Despite Wheeler’s obvious issues, the Stilwell group was not successful in its first attempt at reconstituting the board. But Stilwell ultimately prevailed in December 2019, succeeding in electing three of its nominees to the board of directors. With the subsequent resignations of a legacy board member and the company’s CFO, the Stilwell Group effectively took control.

Stilwell’s plan for Wheeler was straightforward and sensible. The company would cut administrative costs and sell several of its properties, including its crown jewel shopping center. The company would use the proceeds to reduce debt and improve its balance sheet. Ultimately, the company would achieve a sustainable capital structure and would resume paying dividends on its common and preferred shares. Following the payoff of near-term debt maturities, Wheeler’s highest balance sheet priority would be addressing its Series D preferred shares. These shares were issued in 2016 during a dire period for the company and the terms reflect the circumstances. The company’s Series D preferreds carried a hefty 8.75% coupon at issuance. What’s more, the shares would be puttable by holders in September 2023, requiring the company to redeem shares at par value plus any accrued, unpaid dividends, in cash or in stock. Shares remaining outstanding past September 2023 would see their coupon increase by 200 basis points annually to a maximum of 14%. Obviously, the Series D preferreds represented a toxic liability for Wheeler. Depending on the company’s cash position, ability to access new capital, and common share price come September 2023, holders of Series D preferreds could wind up owning effectively all of Wheeler!

Stilwell’s plan to right the ship at Wheeler may have been intelligent and achievable, but it was certainly never a guarantee. Despite a number of obvious improvements the company could make to its operations and capital structure, Wheeler remained the over-leveraged owner of a challenging set of assets. The ongoing issues that many retailers face were no secret. Wheeler’s shopping centers were largely anchored by grocery stores, which helped. But the company’s ability to raise rents was limited at best, and occupancy trends were poor at many locations.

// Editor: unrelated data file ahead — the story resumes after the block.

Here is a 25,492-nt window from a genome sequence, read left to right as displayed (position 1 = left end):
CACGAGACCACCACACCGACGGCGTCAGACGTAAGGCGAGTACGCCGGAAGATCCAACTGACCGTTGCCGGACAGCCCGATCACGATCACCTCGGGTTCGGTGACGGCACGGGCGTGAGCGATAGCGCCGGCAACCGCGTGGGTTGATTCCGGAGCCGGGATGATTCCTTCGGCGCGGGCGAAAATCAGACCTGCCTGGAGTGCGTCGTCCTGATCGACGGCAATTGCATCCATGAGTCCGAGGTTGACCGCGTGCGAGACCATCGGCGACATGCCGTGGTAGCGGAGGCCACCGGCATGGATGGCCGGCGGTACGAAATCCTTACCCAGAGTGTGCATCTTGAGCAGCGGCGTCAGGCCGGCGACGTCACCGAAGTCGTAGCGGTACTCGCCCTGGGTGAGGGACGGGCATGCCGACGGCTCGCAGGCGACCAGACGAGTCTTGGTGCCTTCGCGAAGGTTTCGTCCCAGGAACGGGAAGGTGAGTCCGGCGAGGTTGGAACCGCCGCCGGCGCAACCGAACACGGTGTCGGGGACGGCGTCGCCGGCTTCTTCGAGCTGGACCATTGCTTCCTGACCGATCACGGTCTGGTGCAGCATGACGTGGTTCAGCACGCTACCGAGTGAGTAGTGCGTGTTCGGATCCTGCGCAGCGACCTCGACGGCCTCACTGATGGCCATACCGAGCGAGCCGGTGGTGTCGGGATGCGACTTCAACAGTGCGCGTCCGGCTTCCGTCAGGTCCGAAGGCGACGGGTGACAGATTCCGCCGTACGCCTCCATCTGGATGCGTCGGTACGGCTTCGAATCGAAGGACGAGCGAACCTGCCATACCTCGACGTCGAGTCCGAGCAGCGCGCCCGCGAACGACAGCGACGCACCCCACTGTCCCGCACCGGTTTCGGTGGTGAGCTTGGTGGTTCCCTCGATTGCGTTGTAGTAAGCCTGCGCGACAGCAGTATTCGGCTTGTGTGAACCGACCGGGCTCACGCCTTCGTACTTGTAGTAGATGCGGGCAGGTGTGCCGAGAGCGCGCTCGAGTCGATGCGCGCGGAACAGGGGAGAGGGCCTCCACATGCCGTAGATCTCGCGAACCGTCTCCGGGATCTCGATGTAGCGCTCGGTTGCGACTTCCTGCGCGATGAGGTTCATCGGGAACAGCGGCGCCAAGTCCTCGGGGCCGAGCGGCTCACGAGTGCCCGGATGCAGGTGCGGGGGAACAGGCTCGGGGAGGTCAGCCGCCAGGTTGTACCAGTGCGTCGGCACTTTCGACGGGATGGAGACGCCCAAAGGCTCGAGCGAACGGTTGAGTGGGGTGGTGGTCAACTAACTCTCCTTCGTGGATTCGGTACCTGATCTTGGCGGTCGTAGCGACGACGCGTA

Enter COVID-19. The economic effects of the pandemic have further challenged Wheeler’s results with many tenants unable to pay contractual rents. Wheeler has been successful thus far in negotiating with its own creditors about loan extensions and forbearance, but the company will ultimately need to succeed in collecting the amounts it is owed in order to address its own liabilities. Furthermore, Wheeler will have to succeed in selling multiple properties in a difficult market for commercial real estate.

All of that said, if Wheeler succeeds in collecting the rents is it owed and if the company’s lenders remain cooperative and if the company manages to shrink to sustainability by selling off some key properties, the upside could be impressive. (This trio of ifs absolutely depends on factors outside the company’s control, so act accordingly.)

Wheeler Series D preferreds currently trade in the $12-13 range, or just over 40% of liquidation preference plus dividends in arrears. We are 38 months from the put date. Series B preferreds trade around $7, or 28% of liquidation preference. While both preferreds rank equally in the capital structure, the valuation difference is due to the Series D put feature and coupon step-up, plus the fact that Wheeler will engage in aggressive repurchases of Series D preferreds if it is able.

Wheeler common stock is priced like a call option, valued at less than 5% of the company’s enterprise value. Obviously, holders of the common stock could profit immensely if the Stilwell Group is able to turn the company around, but there is a high chance of a total wipeout for common share holders if the turnaround doesn’t materialize. At normal occupancy, operating efficiency, and cap rates for Wheeler’s properties, substantial equity value appears to exist for the preferreds and quite possibly, the common equity. Whether this value proves realizable will depend on the direction of the economy and on Stilwell’s ability to sell assets and satisfy liabilities. Historically, underestimating Stillwell has been a bad bet. Stilwell has done shareholders a lot of good over the years. I am rooting for him. Then again, these are unprecedented times.

For anyone interested in digging in, Wheeler provides a reasonable level of disclosure down to the property level including details on lease rates and terms, tenant composition, and its debt structure. Happy hunting!

Alluvial Capital Management, LLC does not hold Wheeler Real Estate Investment Trust, Inc. securities for clients. Alluvial Capital Management, LLC may hold any securities mentioned on this blog and may buy or sell these securities at any time. For a full accounting of Alluvial’s and Alluvial personnel’s holdings in any securities mentioned, contact Alluvial Capital Management, LLC at info@alluvialcapital.com.